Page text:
“…one of the few things I had ever liked about Dickens’s wife was her cooking – or at least the cooking she oversaw at Tavistock House, since I had never seen the woman actually don an apron or lift a ladle. Years ago Catherine Dickens had (under the name Lady Maria Chatterbuck) brought out a volume of recipes, based on what she served regularly at their home at Devonshire Terrace, in a book called What Shall We Have For Dinner? Most of her choices were visible on my table here this evening, although not in such plentitude or with an equal glory of gravies (I consider most cooking as simply a prelude to gravies) – as her tastes had also run towards lobsters, large legs of mutton, heavy beefs, and elaborate desserts. There were so many variations of toasted cheese in Catherine’s volume of recipes that one reviewer commented –

“No man could possibly survive the consumption of such frequent toasted cheese.”

(OK, two things. I think I could survive quite well by consuming toasted cheese, thank you.  And, secondly, I cannot possibly be the only one who didn’t know that Charles Dickens’ wife published a cookbook, can I?)

[Note to self: finish your blog post before jumping down that occupational hazard of a rabbit hole of trying to find a copy]

Half a page later, and with Collins still at the table eating the same supper:

“This night, I could not decide between two desserts, so – Solomon-like – I chose both the lark pudding and the well-cooked apple pudding. And a bottle of port. And coffees.”

Even though I was fairly certain I wouldn’t be trying this at home in my vegetarian/gluten-free kitchen, I couldn’t resist finding out what consisted of lark pudding. According to this post from the blog Victorian Gems, this delicacy includes “one pound of rump steak, three sheeps kidneys, one dozen larks, nicely picked and drawn, and all well seasoned with two of salt and one of pepper, and one dozen oysters blanched.”

Yum. Save room for dessert, indeed.

No wonder Wilkie Collins had troubles with gout. I mean, obviously we know a lot more today than our Victorian friends did back then about the connection between food and health but … still.

Bon appetit.

~ Melissa F.

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Sorry Not Sorry

Unpopular opinions: we have them. A spirited behind-the-scenes discussion about the pop culture trends we just aren’t that into blossomed into this blog post, in which we confess how much we really don’t like that thing. Or, conversely, like that thing nobody else likes. Grab a bushel of rotten tomatoes and get ready to pelt us, because we’re sorry-not-sorry about the following things:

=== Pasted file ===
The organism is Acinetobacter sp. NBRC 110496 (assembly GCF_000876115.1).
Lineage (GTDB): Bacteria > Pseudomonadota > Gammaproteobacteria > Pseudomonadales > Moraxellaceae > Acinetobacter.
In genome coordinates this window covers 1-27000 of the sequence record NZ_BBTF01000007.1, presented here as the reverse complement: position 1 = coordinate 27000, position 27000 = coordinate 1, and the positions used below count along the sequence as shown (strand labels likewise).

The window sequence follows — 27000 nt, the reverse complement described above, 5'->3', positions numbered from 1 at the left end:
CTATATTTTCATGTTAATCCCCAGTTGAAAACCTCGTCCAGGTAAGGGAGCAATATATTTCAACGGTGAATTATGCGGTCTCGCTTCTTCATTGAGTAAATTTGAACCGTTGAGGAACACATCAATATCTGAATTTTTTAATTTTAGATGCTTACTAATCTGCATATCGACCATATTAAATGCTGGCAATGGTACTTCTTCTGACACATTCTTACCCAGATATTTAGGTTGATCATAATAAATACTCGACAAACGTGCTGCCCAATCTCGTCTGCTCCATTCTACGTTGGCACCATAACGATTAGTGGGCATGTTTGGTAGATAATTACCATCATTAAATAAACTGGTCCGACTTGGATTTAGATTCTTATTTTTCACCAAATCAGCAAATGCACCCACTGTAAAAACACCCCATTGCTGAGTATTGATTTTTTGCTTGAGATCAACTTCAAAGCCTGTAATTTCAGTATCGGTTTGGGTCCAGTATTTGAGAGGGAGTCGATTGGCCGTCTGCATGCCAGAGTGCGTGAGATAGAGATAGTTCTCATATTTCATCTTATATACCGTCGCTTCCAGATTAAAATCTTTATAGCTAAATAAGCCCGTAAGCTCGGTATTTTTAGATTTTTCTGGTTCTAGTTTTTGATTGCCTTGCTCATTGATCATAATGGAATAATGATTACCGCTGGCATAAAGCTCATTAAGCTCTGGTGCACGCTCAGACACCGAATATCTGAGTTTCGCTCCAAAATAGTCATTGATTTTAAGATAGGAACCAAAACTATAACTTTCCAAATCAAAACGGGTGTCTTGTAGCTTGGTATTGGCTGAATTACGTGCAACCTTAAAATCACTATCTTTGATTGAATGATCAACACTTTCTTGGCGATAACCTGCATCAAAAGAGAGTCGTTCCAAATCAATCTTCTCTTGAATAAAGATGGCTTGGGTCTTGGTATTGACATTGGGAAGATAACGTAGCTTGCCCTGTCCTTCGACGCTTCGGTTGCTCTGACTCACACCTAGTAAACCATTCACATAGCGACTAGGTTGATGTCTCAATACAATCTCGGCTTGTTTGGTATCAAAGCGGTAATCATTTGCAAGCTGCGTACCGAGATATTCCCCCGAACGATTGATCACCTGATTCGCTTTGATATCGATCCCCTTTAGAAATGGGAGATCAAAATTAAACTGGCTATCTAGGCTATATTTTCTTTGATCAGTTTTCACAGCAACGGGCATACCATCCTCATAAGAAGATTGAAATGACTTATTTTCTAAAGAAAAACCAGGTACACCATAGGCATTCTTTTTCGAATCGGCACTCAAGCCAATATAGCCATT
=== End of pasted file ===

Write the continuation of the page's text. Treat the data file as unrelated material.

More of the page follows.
Ginny

Unpopular Opinion: I don’t understand why people like Vertigo. Its overdramatic, ridiculous plot is equaled only by the overacting. I get the cinematography and music are great, but that can be said of some car commercials, too. I’ve watched it several times over the years and I still don’t get the hype. If you want to enjoy some Hitchcock, for my money, you’re better off with Rear Window or Strangers on a Train.

Unexpected Opinion: I’m addicted to Project Runway. No one has ever accused me of being stylish, I have no clue when Fashion Week takes place, I think fashion industry beauty standards are pretty horrible/harmful, and I don’t watch any other competition shows. However, I’ve seen almost every episode of Project Runway, know the name of the dog in the fabric store where the designers shop, and have been the driving force that has devolved more than one book club meeting into a discussion of last week’s challenge.

Irene

My feelings about Gone Girl are akin to Elaine’s feelings about The English Patient: I really, really hated the book. I actually couldn’t even get through it, I disliked it so much! I wonder if I hadn’t read this book just before starting it if I would have liked Gone Girl better. That said, I am looking forward to seeing the film of Gone Girl. Even as I was reading it, I thought that it might be one of those rare books that I prefer as a movie.

Amy

Forrest Gump

Get. This. Away. From. Me.

I cannot stand Tom Hanks. Something about his characters, and I’m not sure what, makes me want to introduce their faces to a concrete wall – but I would never do that, because I’m sure Mr. Hanks is probably a decent fellow overall. Heck, he collects typewriters, which is just just quirky enough to make me give him a pass.

And even though I don’t like him, I would never try to stop you from liking him – we have a wide array of 53 different Hanksian DVDs here in the Main library (both fiction and nonfiction) for you to choose from. Please, take them home so I don’t have to look at them.

Ross

Brace yourself nerds, because I’m about to tell you something you’ve probably never heard someone say:  I don’t hate the Star Wars prequels.